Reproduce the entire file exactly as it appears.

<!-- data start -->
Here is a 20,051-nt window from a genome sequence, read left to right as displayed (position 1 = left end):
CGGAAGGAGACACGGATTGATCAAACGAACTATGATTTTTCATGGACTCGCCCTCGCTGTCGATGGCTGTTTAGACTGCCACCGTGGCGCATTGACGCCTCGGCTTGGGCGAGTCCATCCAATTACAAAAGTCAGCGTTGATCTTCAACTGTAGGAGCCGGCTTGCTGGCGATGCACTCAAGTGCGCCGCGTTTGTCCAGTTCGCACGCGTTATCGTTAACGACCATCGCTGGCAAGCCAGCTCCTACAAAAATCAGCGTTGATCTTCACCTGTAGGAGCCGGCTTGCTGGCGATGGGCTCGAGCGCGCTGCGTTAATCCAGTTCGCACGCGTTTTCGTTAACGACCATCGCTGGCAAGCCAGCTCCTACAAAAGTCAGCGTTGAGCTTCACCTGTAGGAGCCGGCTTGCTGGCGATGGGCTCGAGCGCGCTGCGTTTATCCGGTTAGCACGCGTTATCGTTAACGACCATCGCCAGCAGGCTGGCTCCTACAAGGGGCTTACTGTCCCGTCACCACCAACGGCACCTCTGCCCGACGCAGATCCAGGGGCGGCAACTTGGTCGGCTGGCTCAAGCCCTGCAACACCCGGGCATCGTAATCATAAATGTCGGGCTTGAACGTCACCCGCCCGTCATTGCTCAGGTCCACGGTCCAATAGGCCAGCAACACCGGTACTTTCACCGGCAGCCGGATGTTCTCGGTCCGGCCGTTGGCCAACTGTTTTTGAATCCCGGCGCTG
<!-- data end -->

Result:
Here is a 20,051-nt window from a genome sequence, read left to right as displayed (position 1 = left end):
CGGAAGGAGACACGGATTGATCAAACGAACTATGATTTTTCATGGACTCGCCCTCGCTGTCGATGGCTGTTTAGACTGCCACCGTGGCGCATTGACGCCTCGGCTTGGGCGAGTCCATCCAATTACAAAAGTCAGCGTTGATCTTCAACTGTAGGAGCCGGCTTGCTGGCGATGCACTCAAGTGCGCCGCGTTTGTCCAGTTCGCACGCGTTATCGTTAACGACCATCGCTGGCAAGCCAGCTCCTACAAAAATCAGCGTTGATCTTCACCTGTAGGAGCCGGCTTGCTGGCGATGGGCTCGAGCGCGCTGCGTTAATCCAGTTCGCACGCGTTTTCGTTAACGACCATCGCTGGCAAGCCAGCTCCTACAAAAGTCAGCGTTGAGCTTCACCTGTAGGAGCCGGCTTGCTGGCGATGGGCTCGAGCGCGCTGCGTTTATCCGGTTAGCACGCGTTATCGTTAACGACCATCGCCAGCAGGCTGGCTCCTACAAGGGGCTTACTGTCCCGTCACCACCAACGGCACCTCTGCCCGACGCAGATCCAGGGGCGGCAACTTGGTCGGCTGGCTCAAGCCCTGCAACACCCGGGCATCGTAATCATAAATGTCGGGCTTGAACGTCACCCGCCCGTCATTGCTCAGGTCCACGGTCCAATAGGCCAGCAACACCGGTACTTTCACCGGCAGCCGGATGTTCTCGGTCCGGCCGTTGGCCAACTGTTTTTGAATCCCGGCGCTG